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Vancouver’s Top 5 Haute, Hot and Hidden Restaurants

Get the inside scoop on Vancouver’s emerging, eclectic cuisine scene from a local foodie. Savor fare at obscure French restaurants, reliable Italian trattorias and trendy Japanese Izakayas.

 

It’s undeniable that Vancouver, British Columbia, is one of the most beautiful cities in the world. So it’s no surprise that some of the world’s top business leaders, entertainment gurus and culinary masterminds flock here not only to visit, but also to make their mark. One of those men of culinary excellence is Daniel Boulud. It’s fair to say that with the arrival of chef Daniel (Café Boulud, DB Bistro Moderne and Bar Boulud in New York City; DB Bistro Moderne and Lumiere in Vancouver), in town, Vancouver has also arrived on the haute cuisine radar.

Rich in the typical West Coast “chill attitude” even surfers in San Diego would be proud of, and situated in somewhat hard to discover (some would say obscure) locations, here are five restaurant treasures that have managed to coat the pomp of formal dining with a blanket of simple originality most taste buds can appreciate.

Parkside

Tucked into the Buchan—a historic and boutique hotel in the West End—this French Mediterranean restaurant is hardly noticed by residents that live in the area. And if the owners have their way, it’ll stay that way. The staff is professional and the service is layered but void of pretense. A six-course tasting menu will cost about $65 without wine or water, but a la carte options exist. As the menu changes daily, recommendations are best kept for your server’s discretion, but if the homemade ravioli ($12 to $19), venison loin ($26) or the 48-hour short rib ($24) is available, get it!

1906 Haro St. Tel. 604-683-6912, www.parksiderestaurant.ca.

Le Faux Bourgeois

There is nothing fake about this authentic French bistro, imported French waiters inclusive. Guests feel a sense of camaraderie sitting side-by-side on wooden, earth-colored benches. The never-ending flow of vin rouges and blancs puts everyone at ease. For starters, the fois gras pâté avec cornichons ($7), the escargot bourguignon with fresh parsley ($8) and the mountains of sliced baguettes are magnifique. Main dishes come courtesy of hand-written scribbles on a blackboard. Fresh seafood and rich game ($20 to $25) dishes are available. The canard confit ($15) is a crispy duck leg with a wine-port jus reduction that needs to be experienced. Save room for the Michel Cluizel chocolate mousse dessert ($7).

663 E. 15th St. (at Fraser Street and Kingsway Street), tel. 604-873-9733.

Fraîche

This West Coast contemporary venue is a room with a view. Chef Wayne Martin’s menu mixes his past experience at the Four Seasons Hotel and marries it with the fresh, regional and seasonal ingredients of today. For starters, I’d recommend the beet terrine salad with two types of goat cheese ($14) and the roasted quail with truffle shavings, a truffle-cauliflower whip and a mushroom risotto ($16). As a main, the very rich and buttery soft sablefish ($38) over a layer of bacon and Brussels sprout sauce is enough for two. (The side of pumpkin gratin almost made me skip dessert.) But as they say, the proof is in the chocolate mousse and peanut butter dome, so I tried it. The side of homemade marshmallows sealed the deal.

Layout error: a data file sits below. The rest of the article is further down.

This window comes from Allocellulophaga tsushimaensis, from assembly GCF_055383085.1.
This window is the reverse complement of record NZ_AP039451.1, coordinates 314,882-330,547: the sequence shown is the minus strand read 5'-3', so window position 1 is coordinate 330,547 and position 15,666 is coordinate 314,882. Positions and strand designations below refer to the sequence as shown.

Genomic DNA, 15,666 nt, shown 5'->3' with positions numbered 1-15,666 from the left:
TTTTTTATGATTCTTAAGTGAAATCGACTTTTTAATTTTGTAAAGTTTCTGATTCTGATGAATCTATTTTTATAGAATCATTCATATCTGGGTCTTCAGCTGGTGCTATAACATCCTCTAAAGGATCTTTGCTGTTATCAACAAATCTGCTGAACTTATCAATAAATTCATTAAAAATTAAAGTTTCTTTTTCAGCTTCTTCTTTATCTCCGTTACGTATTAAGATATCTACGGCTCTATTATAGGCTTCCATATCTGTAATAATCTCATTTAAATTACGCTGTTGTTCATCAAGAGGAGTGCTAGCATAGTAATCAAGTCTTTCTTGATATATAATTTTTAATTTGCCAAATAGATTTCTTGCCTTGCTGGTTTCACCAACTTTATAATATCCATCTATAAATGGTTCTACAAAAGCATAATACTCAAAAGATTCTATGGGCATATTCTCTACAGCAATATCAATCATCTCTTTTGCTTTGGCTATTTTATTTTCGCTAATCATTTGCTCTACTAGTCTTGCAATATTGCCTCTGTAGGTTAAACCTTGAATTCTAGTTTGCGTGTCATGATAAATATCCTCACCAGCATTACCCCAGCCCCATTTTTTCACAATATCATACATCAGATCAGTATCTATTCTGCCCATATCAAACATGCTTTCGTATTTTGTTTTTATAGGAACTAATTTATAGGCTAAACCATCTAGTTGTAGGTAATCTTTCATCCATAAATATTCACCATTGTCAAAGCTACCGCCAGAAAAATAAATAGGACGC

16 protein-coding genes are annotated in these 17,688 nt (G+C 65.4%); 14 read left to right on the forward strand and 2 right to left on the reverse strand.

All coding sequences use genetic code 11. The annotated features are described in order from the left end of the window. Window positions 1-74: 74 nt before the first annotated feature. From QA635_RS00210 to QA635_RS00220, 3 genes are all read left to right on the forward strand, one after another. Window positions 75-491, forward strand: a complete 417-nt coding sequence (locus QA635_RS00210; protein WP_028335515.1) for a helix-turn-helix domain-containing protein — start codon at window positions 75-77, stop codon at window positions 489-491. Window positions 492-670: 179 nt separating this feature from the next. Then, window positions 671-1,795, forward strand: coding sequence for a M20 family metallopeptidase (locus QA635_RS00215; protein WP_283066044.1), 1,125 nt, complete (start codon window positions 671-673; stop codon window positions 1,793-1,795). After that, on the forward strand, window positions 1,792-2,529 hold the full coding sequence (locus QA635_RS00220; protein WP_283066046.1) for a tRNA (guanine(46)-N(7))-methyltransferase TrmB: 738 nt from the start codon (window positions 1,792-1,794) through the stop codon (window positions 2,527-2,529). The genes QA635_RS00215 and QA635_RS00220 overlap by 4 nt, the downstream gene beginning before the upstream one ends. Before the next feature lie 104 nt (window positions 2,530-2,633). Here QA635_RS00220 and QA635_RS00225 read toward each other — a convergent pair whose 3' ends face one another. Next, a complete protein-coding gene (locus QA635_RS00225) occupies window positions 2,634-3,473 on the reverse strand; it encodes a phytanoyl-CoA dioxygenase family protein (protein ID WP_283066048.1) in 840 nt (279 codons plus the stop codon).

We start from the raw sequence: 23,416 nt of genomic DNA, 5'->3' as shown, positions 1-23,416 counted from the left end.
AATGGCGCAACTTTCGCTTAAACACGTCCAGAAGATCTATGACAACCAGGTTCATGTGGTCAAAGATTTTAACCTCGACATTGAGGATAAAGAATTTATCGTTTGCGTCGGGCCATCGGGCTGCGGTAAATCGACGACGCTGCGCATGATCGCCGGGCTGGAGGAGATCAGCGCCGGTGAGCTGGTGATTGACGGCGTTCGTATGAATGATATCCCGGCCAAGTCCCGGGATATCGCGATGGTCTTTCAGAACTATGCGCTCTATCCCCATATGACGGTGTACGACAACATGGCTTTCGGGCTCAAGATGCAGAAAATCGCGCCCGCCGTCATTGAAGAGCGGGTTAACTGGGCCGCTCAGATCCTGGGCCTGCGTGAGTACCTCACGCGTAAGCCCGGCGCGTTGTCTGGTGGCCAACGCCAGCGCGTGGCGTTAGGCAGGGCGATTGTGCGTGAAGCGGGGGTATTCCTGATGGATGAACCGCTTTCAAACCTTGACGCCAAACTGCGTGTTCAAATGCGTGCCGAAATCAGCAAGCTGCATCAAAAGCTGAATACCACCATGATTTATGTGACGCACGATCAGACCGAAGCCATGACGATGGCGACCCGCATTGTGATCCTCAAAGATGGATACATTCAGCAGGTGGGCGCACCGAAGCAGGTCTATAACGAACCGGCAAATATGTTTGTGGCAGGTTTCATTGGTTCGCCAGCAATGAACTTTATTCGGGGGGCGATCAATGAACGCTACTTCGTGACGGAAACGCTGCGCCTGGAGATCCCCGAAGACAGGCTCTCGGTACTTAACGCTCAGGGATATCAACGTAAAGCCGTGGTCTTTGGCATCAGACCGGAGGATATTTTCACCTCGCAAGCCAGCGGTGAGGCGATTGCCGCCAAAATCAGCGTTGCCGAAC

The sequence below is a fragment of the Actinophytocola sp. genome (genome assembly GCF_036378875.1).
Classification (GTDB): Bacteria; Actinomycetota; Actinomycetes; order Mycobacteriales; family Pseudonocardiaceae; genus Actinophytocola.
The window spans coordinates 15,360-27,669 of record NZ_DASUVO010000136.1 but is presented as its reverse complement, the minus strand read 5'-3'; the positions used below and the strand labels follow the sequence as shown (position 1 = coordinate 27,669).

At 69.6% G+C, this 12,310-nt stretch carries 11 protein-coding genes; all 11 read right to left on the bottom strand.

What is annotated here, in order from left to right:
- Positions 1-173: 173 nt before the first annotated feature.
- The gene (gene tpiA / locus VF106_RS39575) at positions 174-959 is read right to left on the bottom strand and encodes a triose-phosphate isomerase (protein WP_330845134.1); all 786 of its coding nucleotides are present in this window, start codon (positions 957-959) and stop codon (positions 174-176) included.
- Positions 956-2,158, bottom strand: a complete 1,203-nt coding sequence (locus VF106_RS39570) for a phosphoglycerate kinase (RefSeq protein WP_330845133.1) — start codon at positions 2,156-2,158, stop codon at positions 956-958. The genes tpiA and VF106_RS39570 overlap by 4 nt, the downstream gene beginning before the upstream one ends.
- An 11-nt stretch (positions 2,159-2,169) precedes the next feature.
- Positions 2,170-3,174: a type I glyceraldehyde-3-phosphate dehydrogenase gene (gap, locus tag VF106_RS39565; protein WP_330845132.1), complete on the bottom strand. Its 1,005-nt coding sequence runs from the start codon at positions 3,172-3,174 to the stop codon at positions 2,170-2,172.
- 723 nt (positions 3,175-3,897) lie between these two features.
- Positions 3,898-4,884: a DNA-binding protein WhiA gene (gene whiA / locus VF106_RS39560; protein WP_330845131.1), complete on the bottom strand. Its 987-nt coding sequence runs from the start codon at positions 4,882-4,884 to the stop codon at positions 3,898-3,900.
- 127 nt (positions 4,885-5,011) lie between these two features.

2240 Chippendale Rd. (West Vancouver), tel. 604-925-7595, www.fraicherestaurant.ca.

Ping’s Café

The 30-seat restaurant is accented with gold and black lights, courtesy of designer Omer Alber. But don’t be fooled—this place was hand-built by owner Josh Olson. Olson’s Japanese aunt is behind the bar most nights at this small family affair. What puts the zing in Ping’s? Making classical American dishes—like hamburgers, hot dogs and fries—fashionable, and adding a Japanese twist. Sure, the tuna tataki ($8) and edamame ($6) aren’t typical, but it’s the Yoshoku cuisine, or westernized Japanese food, and the Izakaya atmosphere—that steal the spotlight. The Ping Dinner ($19) features them all: the Hambagoo (seasoned beef hamburger), Ebi Furai (prawn tempura) and pork cutlet are made for sharing.

2702 Main St., tel. 604-873-2702, www.pingscafe.ca.

La Buca

In Italian, la buca means hole or den. And since the section of the tawny Arbutus corridor this restaurant is located in dies out after 7 p.m. or so, this 32-seat trattoria—nestled between a bakery and a dry cleaner—has to be discovered. For adults: Try the insalata caprese (tomato and buffalo mozzarella; $11.50), scaloppine al limone (veal cutlets with potatoes; $23.50), brasato al vino rosso (braised shortribs with truffle risotto; $24.50) and the mind-numbingly fluffy-and-warm house bread drizzled with olive oil and crusted with sea salt ($6). For the kids: They’ll enjoy the bread sticks, pasta dishes and dessert.

4025 Macdonald Ave., tel. 604-730-6988, www.labuca.ca.

All prices in Canadian dollars.


Destinations: Vancouver

Themes: Culinary

Activities: Eat


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